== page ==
Fishing and the Moon Phase
It was a beautiful day here in Colorado; mostly sunny with some afternoon clouds, and a gentle breeze most of the day that kept it feeling cool for the high 80’s we reached. I was on the lake in my canoe for most of the day, and I think the only time I broke a sweat was loading my canoe into the truck at the end of the day. I had hoped to make it a really long day on the lake as today is one of the best days to fish this month and I didn’t have anything else to do except some work this evening. But at about 3:00 PM the clouds blowing in from over the mountains looked a little menacing, and the wind was picking up pretty hard from the northwest, so I decided to call it a day after eight hours on the lake. However, the severe weather went a little bit north of me, and sitting here now I wish I would have stayed.
It was a great day of fishing though, I caught four different types of fish (largemouth bass, smallmouth bass, rainbow trout, and walleye), and I caught a total of 23 fish today. I wish I had pictures to show, but all I captured today was a video of me canoeing for a little bit. I am having a really difficult time figuring out this new video camera I have and getting it to work with the remote control. As it turns out I was running the camera the whole time, not taking video when I thought I was, not taking pictures when I thought I was, and running down the battery a lot sooner than I thought I would. The problem with this camera is that it doesn’t have an LCD screen to see what I have recorded, so I don’t know these things until I get home and hook it up to my computer. Oh well, I’ll figure it out, hopefully tonight because I am going back tomorrow. Canoeing video.
There is a reason why the fishing was so good today, and that is the moon phase and the times of its position in relation to earth. This is a concept that was first discovered in 1926 by a man named John Alden Wright, and it is referred to as the Solunar Theory. What John discovered is that the sun and moon phases have a detectable effect on fish and animal behavior at certain times of the day, thus the name Solunar (Sol for Sun, and Lunar for Moon). John did a significant amount of research to come up with what is called the Solunar Tables, which show the major and minor peak activity times each day for fish and animals, down to the minute. There are basically four activity periods each day, two major times, and two minor times. Today there wasn’t a first morning major time (I don’t know why), but the second major morning time was from 10:41 AM to 1:41 PM, and that is when I caught most of my fish.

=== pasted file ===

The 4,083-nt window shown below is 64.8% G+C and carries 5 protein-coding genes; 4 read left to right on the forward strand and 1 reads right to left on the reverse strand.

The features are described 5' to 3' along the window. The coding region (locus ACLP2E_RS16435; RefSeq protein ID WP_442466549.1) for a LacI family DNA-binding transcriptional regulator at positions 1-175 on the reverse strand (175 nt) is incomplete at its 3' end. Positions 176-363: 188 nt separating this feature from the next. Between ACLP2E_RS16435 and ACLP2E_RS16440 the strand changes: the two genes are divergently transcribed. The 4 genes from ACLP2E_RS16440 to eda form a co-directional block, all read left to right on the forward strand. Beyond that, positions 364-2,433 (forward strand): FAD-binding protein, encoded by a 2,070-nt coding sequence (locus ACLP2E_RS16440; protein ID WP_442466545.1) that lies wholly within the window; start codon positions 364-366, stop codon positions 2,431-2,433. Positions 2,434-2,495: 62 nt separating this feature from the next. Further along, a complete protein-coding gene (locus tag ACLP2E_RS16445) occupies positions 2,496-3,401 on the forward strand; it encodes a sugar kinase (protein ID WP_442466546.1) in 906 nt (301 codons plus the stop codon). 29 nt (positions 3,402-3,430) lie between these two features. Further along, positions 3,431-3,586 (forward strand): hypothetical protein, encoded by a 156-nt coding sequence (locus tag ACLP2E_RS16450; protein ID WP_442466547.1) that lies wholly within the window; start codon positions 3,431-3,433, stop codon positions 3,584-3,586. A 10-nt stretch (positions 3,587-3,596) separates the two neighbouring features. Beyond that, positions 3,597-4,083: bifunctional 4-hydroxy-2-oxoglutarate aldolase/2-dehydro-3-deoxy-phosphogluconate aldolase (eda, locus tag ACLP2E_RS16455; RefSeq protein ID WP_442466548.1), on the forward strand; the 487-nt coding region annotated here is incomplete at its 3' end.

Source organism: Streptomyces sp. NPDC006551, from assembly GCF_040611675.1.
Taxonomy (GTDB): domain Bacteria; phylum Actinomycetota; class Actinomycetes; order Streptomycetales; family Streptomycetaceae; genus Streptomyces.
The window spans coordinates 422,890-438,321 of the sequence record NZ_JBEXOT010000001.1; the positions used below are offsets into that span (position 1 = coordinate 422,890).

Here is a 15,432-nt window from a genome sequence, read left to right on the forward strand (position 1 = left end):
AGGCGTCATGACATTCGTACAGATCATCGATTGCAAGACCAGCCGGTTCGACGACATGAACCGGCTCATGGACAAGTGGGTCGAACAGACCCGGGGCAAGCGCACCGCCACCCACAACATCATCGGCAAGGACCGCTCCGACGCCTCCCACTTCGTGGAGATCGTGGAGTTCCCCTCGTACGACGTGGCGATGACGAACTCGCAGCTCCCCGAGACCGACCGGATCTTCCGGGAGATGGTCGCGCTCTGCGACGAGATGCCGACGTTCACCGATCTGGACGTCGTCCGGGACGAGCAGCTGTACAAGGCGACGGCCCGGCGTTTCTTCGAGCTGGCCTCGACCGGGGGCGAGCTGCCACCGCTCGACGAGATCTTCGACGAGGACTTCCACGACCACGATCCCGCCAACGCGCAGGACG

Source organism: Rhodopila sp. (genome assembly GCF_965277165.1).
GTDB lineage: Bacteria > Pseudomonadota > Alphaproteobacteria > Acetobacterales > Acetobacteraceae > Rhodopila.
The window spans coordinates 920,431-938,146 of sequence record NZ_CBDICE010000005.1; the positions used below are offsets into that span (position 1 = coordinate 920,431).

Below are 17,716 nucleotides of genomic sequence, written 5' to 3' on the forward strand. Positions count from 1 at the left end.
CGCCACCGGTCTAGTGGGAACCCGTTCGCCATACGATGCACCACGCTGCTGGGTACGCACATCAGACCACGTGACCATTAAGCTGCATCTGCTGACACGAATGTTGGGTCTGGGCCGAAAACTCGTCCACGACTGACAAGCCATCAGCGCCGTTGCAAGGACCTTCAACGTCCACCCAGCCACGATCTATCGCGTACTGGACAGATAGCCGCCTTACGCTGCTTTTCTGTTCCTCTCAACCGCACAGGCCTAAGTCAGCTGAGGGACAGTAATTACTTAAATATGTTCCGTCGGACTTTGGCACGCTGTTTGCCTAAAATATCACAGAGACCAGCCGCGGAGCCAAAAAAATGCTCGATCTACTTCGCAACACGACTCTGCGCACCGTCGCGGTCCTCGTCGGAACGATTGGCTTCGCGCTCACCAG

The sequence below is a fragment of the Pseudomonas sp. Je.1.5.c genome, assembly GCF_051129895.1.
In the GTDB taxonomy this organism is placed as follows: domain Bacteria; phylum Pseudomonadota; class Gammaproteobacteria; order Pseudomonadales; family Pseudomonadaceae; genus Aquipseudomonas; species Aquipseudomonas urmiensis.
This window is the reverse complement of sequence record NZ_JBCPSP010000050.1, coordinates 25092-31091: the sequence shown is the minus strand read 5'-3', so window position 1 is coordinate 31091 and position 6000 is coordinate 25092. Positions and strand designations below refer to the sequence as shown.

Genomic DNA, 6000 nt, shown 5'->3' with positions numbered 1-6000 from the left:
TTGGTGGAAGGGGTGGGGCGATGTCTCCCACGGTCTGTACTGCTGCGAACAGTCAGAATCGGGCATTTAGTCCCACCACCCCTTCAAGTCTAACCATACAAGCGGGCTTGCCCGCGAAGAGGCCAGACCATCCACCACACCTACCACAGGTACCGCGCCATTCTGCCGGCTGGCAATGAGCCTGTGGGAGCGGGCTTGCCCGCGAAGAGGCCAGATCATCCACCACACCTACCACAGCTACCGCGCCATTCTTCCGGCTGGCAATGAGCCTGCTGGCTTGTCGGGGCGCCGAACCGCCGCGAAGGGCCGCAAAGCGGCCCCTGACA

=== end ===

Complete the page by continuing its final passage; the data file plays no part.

When I first discovered the Solunar Tables about 30 years ago in Field & Stream, I was a little skeptical, but I thought I would give it a try any ways. I was young then, and I needed all the help I could get to catch fish and harvest game. It didn’t take long for me to become a firm believer in the Solunar Tables, and these days you can find them online in many places, and I even have an app on my iPhone that shows me the tables, I check them every day. The effects of the moon are strongest at full moon and new moon, and today was almost a full moon, combined with summer solstice (the longest day of the year). Whether you believe in the theory or not, at the very least it gives you a sense of anticipation and confidence.
I will be fishing again tomorrow; the major peak time is 11:45 AM – 2:45 PM, I’ll pay extra attention to what happens at specific times now that I have written this tonight. I will let you know how it goes, and I will try to figure out this camera so I can have some good pictures and videos to share. Hopefully you will get out tomorrow too!